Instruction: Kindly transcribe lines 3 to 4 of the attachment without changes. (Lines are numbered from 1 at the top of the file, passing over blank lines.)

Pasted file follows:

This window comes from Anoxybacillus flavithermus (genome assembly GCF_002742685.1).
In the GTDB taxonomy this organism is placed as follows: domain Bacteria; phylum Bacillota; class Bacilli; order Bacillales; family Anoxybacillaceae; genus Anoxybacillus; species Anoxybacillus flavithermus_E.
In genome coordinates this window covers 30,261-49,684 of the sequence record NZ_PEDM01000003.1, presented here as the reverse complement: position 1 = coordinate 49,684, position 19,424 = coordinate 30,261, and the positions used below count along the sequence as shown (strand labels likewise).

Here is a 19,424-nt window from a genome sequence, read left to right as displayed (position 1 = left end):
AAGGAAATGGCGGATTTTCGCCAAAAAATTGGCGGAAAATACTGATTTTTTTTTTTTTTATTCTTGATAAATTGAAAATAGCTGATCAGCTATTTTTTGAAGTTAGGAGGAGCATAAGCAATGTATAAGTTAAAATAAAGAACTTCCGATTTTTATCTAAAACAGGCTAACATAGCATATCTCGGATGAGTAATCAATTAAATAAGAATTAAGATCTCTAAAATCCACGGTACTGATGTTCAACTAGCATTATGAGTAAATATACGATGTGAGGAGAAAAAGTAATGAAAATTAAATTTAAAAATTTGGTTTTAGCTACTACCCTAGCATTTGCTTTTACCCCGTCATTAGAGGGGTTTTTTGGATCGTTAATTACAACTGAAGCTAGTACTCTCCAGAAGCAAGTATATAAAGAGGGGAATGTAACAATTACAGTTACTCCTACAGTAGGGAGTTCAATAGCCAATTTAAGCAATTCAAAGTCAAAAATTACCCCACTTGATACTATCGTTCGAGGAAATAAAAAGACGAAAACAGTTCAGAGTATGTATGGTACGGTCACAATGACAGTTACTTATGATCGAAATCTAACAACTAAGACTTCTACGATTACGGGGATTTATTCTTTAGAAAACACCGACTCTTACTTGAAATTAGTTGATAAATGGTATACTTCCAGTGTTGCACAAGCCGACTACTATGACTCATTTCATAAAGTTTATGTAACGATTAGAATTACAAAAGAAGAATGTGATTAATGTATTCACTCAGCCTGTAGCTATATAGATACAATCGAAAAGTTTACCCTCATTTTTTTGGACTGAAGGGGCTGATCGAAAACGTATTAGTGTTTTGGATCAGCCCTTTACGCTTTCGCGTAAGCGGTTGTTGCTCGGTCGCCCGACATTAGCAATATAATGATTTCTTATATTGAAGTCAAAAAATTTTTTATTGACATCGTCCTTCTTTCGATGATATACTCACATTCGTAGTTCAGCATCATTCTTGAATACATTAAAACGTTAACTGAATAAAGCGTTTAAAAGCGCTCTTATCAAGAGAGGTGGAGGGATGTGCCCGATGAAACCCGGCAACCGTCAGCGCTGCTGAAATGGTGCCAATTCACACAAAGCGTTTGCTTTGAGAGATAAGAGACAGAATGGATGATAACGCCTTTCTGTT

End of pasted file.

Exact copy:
In genome coordinates this window covers 30,261-49,684 of the sequence record NZ_PEDM01000003.1, presented here as the reverse complement: position 1 = coordinate 49,684, position 19,424 = coordinate 30,261, and the positions used below count along the sequence as shown (strand labels likewise).

Here is a 19,424-nt window from a genome sequence, read left to right as displayed (position 1 = left end):